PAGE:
The steps have reduced spending by almost half to about 350 million reais ($ 66.82 million) per month, the executive said, but there was little income to offset it.

The reduction in spending levels will last until May 3, but executives said it could be extended because they did not see significant changes to their flight schedules later in May.

Kakinoff assessed the potential credit lines of the Brazilian state development bank BNDES of 3 billion reais ($ 574.64 million).

He said it would be paid in full for five years, with payments only beginning in the third year.

But what is still pending is interest rates and an agreement on share prices for warrants in return for loans.

Gol’s stock price has fallen more than 70% this year. On Tuesday, shares rose 7.5%, while the broader Brazilian Bovespa index was 6% higher.

Press reports say Brazilian airlines are debating with BNDES over whether warrants will be based on current stock prices or before the crisis hit.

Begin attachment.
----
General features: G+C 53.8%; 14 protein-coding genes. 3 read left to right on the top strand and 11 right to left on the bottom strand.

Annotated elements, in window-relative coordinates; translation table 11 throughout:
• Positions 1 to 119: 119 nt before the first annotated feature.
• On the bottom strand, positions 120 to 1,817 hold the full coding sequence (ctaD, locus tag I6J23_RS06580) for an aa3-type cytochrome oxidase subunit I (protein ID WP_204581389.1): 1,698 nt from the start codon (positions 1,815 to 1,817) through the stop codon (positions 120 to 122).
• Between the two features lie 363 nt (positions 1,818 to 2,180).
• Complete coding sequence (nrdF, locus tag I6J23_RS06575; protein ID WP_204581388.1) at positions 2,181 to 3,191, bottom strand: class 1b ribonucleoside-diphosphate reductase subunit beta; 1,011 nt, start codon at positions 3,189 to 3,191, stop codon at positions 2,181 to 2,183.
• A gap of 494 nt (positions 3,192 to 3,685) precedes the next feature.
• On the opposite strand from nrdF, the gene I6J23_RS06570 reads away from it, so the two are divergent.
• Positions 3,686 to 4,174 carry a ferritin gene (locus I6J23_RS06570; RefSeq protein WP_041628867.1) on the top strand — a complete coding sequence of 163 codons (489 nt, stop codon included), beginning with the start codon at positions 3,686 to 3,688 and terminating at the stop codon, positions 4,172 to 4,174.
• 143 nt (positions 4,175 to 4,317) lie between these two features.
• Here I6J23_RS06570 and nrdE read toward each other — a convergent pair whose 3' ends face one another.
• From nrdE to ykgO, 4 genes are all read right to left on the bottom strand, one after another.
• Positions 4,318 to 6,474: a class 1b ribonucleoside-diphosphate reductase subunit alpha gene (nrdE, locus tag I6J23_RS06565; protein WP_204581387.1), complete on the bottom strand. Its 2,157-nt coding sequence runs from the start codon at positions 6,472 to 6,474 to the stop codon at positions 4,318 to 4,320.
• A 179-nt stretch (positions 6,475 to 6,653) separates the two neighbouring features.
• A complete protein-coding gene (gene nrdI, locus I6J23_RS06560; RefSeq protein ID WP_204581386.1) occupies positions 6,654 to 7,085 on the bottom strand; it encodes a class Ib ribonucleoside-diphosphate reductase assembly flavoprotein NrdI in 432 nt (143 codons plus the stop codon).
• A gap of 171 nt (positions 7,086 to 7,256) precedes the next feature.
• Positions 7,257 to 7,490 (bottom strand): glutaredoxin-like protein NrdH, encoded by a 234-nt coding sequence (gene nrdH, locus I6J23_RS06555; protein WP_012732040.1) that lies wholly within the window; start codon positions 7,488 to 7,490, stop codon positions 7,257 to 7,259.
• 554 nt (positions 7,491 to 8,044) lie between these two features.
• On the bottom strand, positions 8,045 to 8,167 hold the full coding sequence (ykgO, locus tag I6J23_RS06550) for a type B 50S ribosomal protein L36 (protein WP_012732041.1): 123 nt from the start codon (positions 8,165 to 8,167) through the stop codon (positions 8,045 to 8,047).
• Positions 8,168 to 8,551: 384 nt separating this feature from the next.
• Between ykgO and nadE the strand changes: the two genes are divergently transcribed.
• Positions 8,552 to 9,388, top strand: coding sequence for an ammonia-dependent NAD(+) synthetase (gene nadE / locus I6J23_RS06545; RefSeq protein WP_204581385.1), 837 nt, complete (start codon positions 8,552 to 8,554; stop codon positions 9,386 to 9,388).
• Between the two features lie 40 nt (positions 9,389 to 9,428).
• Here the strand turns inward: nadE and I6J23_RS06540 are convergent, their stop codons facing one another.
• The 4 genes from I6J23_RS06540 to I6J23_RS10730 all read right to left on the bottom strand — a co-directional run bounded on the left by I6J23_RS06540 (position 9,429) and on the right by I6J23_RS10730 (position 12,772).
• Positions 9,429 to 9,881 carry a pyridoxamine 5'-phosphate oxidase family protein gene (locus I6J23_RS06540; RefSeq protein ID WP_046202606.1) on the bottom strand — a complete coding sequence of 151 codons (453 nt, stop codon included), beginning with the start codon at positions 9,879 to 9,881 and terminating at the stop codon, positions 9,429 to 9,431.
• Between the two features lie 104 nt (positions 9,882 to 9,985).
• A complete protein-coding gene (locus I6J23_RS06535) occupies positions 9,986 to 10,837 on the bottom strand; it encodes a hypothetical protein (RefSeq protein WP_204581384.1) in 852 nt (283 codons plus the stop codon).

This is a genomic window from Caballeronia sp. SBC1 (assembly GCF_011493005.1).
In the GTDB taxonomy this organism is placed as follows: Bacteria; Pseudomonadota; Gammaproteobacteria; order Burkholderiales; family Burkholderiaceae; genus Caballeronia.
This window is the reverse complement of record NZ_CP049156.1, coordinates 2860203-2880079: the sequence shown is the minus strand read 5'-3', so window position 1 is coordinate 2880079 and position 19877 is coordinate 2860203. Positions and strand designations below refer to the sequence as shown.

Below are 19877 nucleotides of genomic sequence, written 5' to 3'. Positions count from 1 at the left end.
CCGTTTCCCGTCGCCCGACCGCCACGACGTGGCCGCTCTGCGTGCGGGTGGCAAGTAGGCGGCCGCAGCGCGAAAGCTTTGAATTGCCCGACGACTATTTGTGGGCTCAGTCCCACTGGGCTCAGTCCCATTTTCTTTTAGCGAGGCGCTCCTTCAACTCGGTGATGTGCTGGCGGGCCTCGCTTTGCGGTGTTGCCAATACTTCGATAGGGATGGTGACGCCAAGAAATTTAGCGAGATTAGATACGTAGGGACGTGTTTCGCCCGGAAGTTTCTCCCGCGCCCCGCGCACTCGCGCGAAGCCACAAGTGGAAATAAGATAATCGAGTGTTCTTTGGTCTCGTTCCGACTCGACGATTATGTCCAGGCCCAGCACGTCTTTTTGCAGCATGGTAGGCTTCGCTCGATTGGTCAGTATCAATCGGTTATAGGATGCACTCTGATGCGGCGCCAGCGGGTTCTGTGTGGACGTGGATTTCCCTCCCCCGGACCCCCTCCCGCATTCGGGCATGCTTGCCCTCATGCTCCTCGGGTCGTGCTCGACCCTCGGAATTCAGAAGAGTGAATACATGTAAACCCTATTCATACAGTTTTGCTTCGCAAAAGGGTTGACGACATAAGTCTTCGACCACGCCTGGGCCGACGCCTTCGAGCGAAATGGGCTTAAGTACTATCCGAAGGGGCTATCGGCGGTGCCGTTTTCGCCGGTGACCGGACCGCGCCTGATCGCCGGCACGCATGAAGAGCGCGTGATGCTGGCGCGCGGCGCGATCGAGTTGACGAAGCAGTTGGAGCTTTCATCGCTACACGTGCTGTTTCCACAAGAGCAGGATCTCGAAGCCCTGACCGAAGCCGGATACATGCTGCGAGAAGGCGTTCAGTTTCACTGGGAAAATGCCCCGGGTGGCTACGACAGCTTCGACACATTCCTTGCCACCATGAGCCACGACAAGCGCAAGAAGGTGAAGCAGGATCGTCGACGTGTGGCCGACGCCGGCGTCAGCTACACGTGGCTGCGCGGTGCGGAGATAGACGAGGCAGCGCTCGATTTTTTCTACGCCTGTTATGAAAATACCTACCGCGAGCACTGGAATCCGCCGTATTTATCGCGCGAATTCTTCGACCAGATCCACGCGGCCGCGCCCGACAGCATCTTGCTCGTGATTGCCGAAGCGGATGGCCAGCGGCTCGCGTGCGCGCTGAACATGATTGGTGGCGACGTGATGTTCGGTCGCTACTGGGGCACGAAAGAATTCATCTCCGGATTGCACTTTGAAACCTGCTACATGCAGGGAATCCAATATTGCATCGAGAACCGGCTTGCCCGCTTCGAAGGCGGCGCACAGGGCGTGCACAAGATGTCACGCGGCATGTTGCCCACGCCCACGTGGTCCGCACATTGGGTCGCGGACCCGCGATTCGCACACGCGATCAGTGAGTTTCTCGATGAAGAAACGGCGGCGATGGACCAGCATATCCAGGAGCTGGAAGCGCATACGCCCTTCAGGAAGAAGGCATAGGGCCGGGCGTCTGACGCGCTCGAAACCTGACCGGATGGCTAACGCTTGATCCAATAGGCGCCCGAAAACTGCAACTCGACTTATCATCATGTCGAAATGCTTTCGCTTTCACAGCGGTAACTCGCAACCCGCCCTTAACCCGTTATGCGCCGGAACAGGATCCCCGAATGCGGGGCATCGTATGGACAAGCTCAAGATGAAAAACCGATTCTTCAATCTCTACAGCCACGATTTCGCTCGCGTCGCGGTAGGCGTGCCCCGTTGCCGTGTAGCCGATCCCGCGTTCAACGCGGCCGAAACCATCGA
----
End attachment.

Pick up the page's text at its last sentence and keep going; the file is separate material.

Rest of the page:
“The management of this company will not determine the price of debt instruments based on the share price yesterday, today or tomorrow,” said Chief Financial Officer Gol Richard Lark. “This will not happen.” ($ 1 = 5.2207 reais) (Reporting by Marcelo Rochabrun; Additional reporting by Carolina Mandl; Editing by Jonathan Oatis and Bernadette Baum)

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Brazilian goal reached an agreement with the lessor to delay payment – archiving | Instant News


SAO PAULO, April 7 (Reuters) – Brazilian airline Gol Linhas Aereas Inteligentes has reached an agreement with the plane’s lessor to delay the lease payment by a grace period of six months, according to securities filings on Tuesday.

The company also said it had rolled over short-term maturities with local banks and increased credit limits, in addition to extending the amortization of corporate bonds to 2022. (Reporting by Carolina Mandl Editing by Chizu Nomiyama)

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Brazil’s tropical fruit exports to the EU are affected by industry-virus groups | Instant News


SAO PAULO, April 6 (Reuters) – Brazilian tropical fruit producers including mangoes and papayas have been hit by falling European demand amid coronaviruses and feel burnt after overly relying on EU sales, the lobbying group Abrafrutas told Reuters on Monday.